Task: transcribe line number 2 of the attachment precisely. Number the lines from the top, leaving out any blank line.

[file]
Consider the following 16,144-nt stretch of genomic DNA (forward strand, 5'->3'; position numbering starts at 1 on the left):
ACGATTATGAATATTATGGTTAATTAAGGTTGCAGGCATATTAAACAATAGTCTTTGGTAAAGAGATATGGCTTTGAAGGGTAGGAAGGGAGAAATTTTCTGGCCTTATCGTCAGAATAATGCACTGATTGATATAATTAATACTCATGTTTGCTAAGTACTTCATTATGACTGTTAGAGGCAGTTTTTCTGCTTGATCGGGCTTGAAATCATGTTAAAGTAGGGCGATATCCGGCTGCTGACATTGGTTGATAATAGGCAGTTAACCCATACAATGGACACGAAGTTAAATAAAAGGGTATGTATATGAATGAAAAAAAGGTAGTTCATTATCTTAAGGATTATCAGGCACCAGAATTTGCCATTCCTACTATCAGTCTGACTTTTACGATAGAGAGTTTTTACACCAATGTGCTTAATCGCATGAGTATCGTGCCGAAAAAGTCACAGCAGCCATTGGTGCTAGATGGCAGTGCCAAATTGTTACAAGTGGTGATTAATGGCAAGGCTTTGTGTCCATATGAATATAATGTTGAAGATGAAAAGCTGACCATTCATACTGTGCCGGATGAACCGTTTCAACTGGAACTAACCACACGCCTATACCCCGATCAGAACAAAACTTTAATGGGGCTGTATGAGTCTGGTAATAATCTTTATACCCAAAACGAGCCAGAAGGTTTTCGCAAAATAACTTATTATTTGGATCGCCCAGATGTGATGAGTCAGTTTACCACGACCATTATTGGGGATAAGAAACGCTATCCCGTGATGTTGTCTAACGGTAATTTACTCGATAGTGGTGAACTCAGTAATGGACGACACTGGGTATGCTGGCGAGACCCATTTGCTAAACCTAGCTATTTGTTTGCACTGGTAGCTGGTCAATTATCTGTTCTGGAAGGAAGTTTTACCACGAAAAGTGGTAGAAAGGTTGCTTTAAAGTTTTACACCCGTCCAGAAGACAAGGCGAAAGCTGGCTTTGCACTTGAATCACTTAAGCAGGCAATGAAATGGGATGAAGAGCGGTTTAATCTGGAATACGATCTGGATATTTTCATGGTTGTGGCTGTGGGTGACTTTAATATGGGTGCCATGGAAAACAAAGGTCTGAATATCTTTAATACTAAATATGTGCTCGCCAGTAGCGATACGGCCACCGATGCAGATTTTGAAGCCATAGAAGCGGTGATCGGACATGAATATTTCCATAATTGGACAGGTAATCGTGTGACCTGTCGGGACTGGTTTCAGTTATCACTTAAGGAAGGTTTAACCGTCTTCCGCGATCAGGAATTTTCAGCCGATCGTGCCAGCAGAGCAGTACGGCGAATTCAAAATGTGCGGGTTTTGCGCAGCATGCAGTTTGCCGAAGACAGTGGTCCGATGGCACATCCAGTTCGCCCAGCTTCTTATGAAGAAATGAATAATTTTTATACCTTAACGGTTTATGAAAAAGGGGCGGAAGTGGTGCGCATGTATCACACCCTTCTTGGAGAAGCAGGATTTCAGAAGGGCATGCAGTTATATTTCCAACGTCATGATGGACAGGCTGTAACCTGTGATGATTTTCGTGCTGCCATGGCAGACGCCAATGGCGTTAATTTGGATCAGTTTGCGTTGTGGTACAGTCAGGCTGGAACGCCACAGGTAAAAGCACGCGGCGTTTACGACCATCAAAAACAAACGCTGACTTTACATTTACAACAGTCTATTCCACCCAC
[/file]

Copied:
ACGATTATGAATATTATGGTTAATTAAGGTTGCAGGCATATTAAACAATAGTCTTTGGTAAAGAGATATGGCTTTGAAGGGTAGGAAGGGAGAAATTTTCTGGCCTTATCGTCAGAATAATGCACTGATTGATATAATTAATACTCATGTTTGCTAAGTACTTCATTATGACTGTTAGAGGCAGTTTTTCTGCTTGATCGGGCTTGAAATCATGTTAAAGTAGGGCGATATCCGGCTGCTGACATTGGTTGATAATAGGCAGTTAACCCATACAATGGACACGAAGTTAAATAAAAGGGTATGTATATGAATGAAAAAAAGGTAGTTCATTATCTTAAGGATTATCAGGCACCAGAATTTGCCATTCCTACTATCAGTCTGACTTTTACGATAGAGAGTTTTTACACCAATGTGCTTAATCGCATGAGTATCGTGCCGAAAAAGTCACAGCAGCCATTGGTGCTAGATGGCAGTGCCAAATTGTTACAAGTGGTGATTAATGGCAAGGCTTTGTGTCCATATGAATATAATGTTGAAGATGAAAAGCTGACCATTCATACTGTGCCGGATGAACCGTTTCAACTGGAACTAACCACACGCCTATACCCCGATCAGAACAAAACTTTAATGGGGCTGTATGAGTCTGGTAATAATCTTTATACCCAAAACGAGCCAGAAGGTTTTCGCAAAATAACTTATTATTTGGATCGCCCAGATGTGATGAGTCAGTTTACCACGACCATTATTGGGGATAAGAAACGCTATCCCGTGATGTTGTCTAACGGTAATTTACTCGATAGTGGTGAACTCAGTAATGGACGACACTGGGTATGCTGGCGAGACCCATTTGCTAAACCTAGCTATTTGTTTGCACTGGTAGCTGGTCAATTATCTGTTCTGGAAGGAAGTTTTACCACGAAAAGTGGTAGAAAGGTTGCTTTAAAGTTTTACACCCGTCCAGAAGACAAGGCGAAAGCTGGCTTTGCACTTGAATCACTTAAGCAGGCAATGAAATGGGATGAAGAGCGGTTTAATCTGGAATACGATCTGGATATTTTCATGGTTGTGGCTGTGGGTGACTTTAATATGGGTGCCATGGAAAACAAAGGTCTGAATATCTTTAATACTAAATATGTGCTCGCCAGTAGCGATACGGCCACCGATGCAGATTTTGAAGCCATAGAAGCGGTGATCGGACATGAATATTTCCATAATTGGACAGGTAATCGTGTGACCTGTCGGGACTGGTTTCAGTTATCACTTAAGGAAGGTTTAACCGTCTTCCGCGATCAGGAATTTTCAGCCGATCGTGCCAGCAGAGCAGTACGGCGAATTCAAAATGTGCGGGTTTTGCGCAGCATGCAGTTTGCCGAAGACAGTGGTCCGATGGCACATCCAGTTCGCCCAGCTTCTTATGAAGAAATGAATAATTTTTATACCTTAACGGTTTATGAAAAAGGGGCGGAAGTGGTGCGCATGTATCACACCCTTCTTGGAGAAGCAGGATTTCAGAAGGGCATGCAGTTATATTTCCAACGTCATGATGGACAGGCTGTAACCTGTGATGATTTTCGTGCTGCCATGGCAGACGCCAATGGCGTTAATTTGGATCAGTTTGCGTTGTGGTACAGTCAGGCTGGAACGCCACAGGTAAAAGCACGCGGCGTTTACGACCATCAAAAACAAACGCTGACTTTACATTTACAACAGTCTATTCCACCCAC